I’ve heard so many variations of this sentence that it surprises me when someone says they like learning languages. Nevertheless, no matter how often people tell me they are the worst, I don’t buy it. Maybe you won’t become a translator of medieval literature, but you can learn a language well enough to enjoy a wee summer holiday, or even a year abroad.
[content warning: rape, sexual assault]
Le Villi on May 21st at Theatre Royal was the final performance in this season’s ‘Opera in Concert’ series. Consisting of two parts, the first included three instrumental pieces by Giacomo Puccini accompanied by some information about the music and the author. After the interval, the two-act opera Le Villi was performed as an operatic concert. ‘Opera in Concert’ is perfect for those who already like listening to classical music and opera, but don’t have a background knowledge of composers and eras.
Illustration by Isabelle Ribe
We at qmunicate know all too well that exam-time is a season wrought in caffeine and tears. Thus, in a gesture to all those labouring in the cold grasp of deadlines, and those lucky few who’ve drifted carefree into summer, we’ve compiled our favourite comfort viewing in an effort to spark a little cinematic warmth within you.
Mindfulness is in. What began as a form of Buddhist meditation has now been picked up by the mainstream, with even the NHS recommending it as a treatment for mental health conditions. It seems like everyone and their gran is preaching the benefits of switching off and finding your inner peace. So qmunicate challenged 5 of our contributors to take a break from their stressful lives of lectures, essays and making the best magazine in Glasgow. Here they report back on the challenges and benefits of the latest craze in mental wellbeing.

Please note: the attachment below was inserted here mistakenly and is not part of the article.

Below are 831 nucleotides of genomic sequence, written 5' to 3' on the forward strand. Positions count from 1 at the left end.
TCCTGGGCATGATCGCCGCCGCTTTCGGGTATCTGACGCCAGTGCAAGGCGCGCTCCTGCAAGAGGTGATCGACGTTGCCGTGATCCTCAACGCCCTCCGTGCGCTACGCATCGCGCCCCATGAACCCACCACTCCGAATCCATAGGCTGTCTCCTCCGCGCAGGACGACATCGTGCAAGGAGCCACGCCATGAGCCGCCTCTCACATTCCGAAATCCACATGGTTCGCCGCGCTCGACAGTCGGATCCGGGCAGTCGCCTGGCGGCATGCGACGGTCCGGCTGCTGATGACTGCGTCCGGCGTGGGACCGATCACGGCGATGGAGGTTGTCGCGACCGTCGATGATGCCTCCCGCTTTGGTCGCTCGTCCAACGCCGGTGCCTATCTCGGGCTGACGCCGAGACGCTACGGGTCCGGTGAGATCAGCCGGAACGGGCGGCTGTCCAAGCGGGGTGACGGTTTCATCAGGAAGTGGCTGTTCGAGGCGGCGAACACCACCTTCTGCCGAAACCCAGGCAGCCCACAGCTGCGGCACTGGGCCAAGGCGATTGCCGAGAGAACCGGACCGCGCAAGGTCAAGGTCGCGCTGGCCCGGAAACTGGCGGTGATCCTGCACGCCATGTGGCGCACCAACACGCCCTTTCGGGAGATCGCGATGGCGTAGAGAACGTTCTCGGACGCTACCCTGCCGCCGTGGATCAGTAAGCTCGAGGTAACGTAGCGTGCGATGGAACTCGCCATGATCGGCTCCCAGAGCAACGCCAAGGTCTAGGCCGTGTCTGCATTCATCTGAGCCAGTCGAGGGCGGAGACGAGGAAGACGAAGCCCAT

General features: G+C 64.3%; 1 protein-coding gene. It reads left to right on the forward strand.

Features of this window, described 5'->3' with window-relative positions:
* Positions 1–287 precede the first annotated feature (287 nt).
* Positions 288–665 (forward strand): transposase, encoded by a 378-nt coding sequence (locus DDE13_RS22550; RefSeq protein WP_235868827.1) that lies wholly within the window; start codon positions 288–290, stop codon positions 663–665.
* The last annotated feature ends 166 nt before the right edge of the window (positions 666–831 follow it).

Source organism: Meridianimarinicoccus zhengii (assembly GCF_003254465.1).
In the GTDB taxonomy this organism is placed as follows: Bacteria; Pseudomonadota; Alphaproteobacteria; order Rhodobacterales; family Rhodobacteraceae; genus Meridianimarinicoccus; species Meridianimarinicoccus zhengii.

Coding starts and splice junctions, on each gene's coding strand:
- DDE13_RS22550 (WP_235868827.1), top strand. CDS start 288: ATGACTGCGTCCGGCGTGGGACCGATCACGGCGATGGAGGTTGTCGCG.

The reason why will SHOCK you
Is the “clean eating” lifestyle going out of fashion? KFC announced a clean-eating burger, only to reveal that it was a marketing scheme to build excitement for a new Dirty menu. This contrast of “clean” with “dirty” in the context of food has been a central part of the “clean eating” trend’s criticism. Moreover, it gained notoriety through uneducated promotors giving nutritional advice to a large community without having anything but personal experience to back it up. Unfortunately, for many people this trend ended in orthorexia nervosa, a fixation on the right food and in lack of nutrients. Therefore, many people, even its once-faithful followers are welcoming this “food cult” leaving the spotlight.